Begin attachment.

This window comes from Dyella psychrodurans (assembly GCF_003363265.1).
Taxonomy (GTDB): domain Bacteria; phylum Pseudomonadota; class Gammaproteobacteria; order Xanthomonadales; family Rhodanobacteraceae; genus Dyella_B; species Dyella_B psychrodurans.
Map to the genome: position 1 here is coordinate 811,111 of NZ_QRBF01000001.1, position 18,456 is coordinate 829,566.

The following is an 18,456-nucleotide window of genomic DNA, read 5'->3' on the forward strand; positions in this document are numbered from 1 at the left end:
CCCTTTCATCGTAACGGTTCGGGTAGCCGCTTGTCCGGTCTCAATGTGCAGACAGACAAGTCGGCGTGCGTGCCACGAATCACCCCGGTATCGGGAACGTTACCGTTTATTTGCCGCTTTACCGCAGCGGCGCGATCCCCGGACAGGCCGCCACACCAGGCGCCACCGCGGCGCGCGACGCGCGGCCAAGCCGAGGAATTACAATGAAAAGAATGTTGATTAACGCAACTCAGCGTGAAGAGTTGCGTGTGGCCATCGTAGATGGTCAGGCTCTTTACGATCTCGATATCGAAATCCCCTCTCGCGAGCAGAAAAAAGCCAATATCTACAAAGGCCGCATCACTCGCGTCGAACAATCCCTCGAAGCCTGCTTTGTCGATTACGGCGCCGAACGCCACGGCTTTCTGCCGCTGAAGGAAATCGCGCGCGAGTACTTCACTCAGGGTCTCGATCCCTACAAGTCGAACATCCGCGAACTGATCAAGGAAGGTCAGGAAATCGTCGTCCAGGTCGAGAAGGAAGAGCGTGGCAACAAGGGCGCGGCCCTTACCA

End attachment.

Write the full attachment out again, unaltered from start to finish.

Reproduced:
This window comes from Dyella psychrodurans (assembly GCF_003363265.1).
Taxonomy (GTDB): domain Bacteria; phylum Pseudomonadota; class Gammaproteobacteria; order Xanthomonadales; family Rhodanobacteraceae; genus Dyella_B; species Dyella_B psychrodurans.
Map to the genome: position 1 here is coordinate 811,111 of NZ_QRBF01000001.1, position 18,456 is coordinate 829,566.

The following is an 18,456-nucleotide window of genomic DNA, read 5'->3' on the forward strand; positions in this document are numbered from 1 at the left end:
CCCTTTCATCGTAACGGTTCGGGTAGCCGCTTGTCCGGTCTCAATGTGCAGACAGACAAGTCGGCGTGCGTGCCACGAATCACCCCGGTATCGGGAACGTTACCGTTTATTTGCCGCTTTACCGCAGCGGCGCGATCCCCGGACAGGCCGCCACACCAGGCGCCACCGCGGCGCGCGACGCGCGGCCAAGCCGAGGAATTACAATGAAAAGAATGTTGATTAACGCAACTCAGCGTGAAGAGTTGCGTGTGGCCATCGTAGATGGTCAGGCTCTTTACGATCTCGATATCGAAATCCCCTCTCGCGAGCAGAAAAAAGCCAATATCTACAAAGGCCGCATCACTCGCGTCGAACAATCCCTCGAAGCCTGCTTTGTCGATTACGGCGCCGAACGCCACGGCTTTCTGCCGCTGAAGGAAATCGCGCGCGAGTACTTCACTCAGGGTCTCGATCCCTACAAGTCGAACATCCGCGAACTGATCAAGGAAGGTCAGGAAATCGTCGTCCAGGTCGAGAAGGAAGAGCGTGGCAACAAGGGCGCGGCCCTTACCA